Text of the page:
What would you say is the most valuable skill or trait for someone to have on the department, or in this line of work and emergency services in general?. Humility. Knowing to be humble because I think if you don’t have humility, you’re just risking everyone’s safety. Along the same lines, knowing when to say no or knowing when to change a strategy whether or not it’s on a swiftwater call, car wrecks, canyon stuff, anything. So I think humility, but also on top of that: preparedness. Being ready. Being sharp. Having your battery charged on your radio. Having your gear organized and tight. Those are important things you can control because so many of this, as you know, in this line of work is out of our control. By controlling these un-controllables, you can maximize your success down the line. 

What do you contribute to the department? Time. I am not one to miss many things and my wife hates me for it. I also think I can contribute a unique view in terms of familiarity with a lot of different backgrounds. Obviously I am drawn to the river and because of my 20 years of guiding, I think I bring an even-keeled mindset about all situations.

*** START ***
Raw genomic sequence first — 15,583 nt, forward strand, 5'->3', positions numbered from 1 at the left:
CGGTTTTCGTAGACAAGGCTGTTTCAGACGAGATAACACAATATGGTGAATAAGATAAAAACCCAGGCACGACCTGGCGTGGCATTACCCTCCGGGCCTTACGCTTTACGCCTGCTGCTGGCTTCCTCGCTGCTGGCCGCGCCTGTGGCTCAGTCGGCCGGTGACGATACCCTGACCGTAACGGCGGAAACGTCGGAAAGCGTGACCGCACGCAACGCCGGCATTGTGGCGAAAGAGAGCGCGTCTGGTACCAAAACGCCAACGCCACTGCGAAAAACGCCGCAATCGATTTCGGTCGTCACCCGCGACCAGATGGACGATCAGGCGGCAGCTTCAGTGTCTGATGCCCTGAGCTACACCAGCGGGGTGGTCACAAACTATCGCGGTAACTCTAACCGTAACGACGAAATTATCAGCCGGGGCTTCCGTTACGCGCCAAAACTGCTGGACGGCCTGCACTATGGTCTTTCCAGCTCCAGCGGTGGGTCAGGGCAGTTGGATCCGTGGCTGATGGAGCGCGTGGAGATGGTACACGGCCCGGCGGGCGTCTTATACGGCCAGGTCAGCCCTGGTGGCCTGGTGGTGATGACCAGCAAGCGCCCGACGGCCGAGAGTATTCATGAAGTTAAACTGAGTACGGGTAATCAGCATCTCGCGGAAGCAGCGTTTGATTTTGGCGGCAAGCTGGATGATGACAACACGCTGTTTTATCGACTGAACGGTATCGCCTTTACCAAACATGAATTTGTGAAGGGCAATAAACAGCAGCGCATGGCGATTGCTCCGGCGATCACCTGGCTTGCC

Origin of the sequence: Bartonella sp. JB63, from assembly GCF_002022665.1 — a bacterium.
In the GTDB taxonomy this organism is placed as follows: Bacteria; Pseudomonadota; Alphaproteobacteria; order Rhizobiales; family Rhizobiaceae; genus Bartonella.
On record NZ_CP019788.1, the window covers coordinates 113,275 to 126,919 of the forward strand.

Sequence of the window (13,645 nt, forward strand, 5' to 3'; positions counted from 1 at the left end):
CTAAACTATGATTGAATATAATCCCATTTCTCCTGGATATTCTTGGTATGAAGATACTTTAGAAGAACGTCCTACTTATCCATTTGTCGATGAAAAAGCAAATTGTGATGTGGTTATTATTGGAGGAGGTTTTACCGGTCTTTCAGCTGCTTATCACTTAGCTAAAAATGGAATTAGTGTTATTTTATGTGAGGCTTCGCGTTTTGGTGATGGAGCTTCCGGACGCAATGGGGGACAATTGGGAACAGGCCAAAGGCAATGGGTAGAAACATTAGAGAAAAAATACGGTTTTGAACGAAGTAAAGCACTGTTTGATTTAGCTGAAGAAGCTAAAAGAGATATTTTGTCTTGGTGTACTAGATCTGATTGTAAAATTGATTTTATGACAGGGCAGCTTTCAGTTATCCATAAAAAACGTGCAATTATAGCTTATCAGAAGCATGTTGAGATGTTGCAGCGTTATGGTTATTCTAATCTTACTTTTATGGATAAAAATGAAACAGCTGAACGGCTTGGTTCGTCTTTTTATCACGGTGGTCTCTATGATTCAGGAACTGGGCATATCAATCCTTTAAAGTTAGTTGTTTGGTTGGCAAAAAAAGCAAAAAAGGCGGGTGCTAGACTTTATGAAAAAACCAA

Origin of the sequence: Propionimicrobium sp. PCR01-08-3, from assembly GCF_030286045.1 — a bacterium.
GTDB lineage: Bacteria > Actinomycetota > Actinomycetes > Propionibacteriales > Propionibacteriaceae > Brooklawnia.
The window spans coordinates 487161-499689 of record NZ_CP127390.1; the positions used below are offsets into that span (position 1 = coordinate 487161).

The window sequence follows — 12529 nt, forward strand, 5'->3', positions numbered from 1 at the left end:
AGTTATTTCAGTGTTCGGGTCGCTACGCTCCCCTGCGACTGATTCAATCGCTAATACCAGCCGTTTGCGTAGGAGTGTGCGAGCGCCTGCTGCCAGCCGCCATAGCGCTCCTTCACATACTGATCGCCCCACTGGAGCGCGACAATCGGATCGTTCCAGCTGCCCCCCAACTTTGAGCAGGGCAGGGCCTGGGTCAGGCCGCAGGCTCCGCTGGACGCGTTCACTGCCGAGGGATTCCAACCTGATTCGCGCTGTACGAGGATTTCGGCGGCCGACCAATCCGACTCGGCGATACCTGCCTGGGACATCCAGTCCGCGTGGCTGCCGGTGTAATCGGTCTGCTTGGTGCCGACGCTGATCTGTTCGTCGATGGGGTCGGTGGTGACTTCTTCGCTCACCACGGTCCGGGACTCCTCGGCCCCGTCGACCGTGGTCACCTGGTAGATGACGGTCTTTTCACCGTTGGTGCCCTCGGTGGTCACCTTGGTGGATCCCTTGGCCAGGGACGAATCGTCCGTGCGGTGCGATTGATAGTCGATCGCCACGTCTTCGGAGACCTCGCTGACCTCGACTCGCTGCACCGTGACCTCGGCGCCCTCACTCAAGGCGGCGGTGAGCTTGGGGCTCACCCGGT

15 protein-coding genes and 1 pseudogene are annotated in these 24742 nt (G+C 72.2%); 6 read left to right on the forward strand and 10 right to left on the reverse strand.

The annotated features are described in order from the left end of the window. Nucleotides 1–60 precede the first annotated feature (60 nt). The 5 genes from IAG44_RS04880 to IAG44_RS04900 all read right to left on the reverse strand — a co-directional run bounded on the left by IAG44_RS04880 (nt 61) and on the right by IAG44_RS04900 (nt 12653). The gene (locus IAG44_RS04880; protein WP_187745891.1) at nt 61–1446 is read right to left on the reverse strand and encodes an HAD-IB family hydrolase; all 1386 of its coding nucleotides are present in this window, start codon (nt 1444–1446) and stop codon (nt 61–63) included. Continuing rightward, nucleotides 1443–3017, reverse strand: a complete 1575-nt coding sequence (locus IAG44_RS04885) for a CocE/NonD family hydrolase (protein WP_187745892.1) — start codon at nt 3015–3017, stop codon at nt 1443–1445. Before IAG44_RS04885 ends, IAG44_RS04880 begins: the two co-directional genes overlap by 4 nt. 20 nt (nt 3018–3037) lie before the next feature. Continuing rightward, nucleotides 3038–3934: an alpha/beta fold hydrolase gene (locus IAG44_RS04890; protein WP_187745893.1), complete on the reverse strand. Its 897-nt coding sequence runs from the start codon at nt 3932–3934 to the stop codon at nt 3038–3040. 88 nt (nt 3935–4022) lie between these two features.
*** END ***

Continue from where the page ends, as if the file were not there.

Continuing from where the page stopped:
Do you have anyone now, or in the past, who you particularly looked up to in the department? Dan (Long) for sure, especially as that Station 1 go-to-guy. He and Nate Levinson. Willy Watsabaugh. Mike Tepe. Those guys had decades plus of experience and they saw it all. I think we have a better fire service here now than we did then because of them. So, yeah, I’d say the old guard in general: Rusty Palmer, for example. Then I think it’s important to have a day-to-day mentor as well, outside of the old guard. I know I can lean on Captain Watson, even though I am far away from Station 6. There’s nothing I can’t ask any of the captains or leadership throughout the whole department. So I’d say, the two-party answer is the old school folks and then certainly career captains that I feel like, especially now, are always an open book and always a phone call away.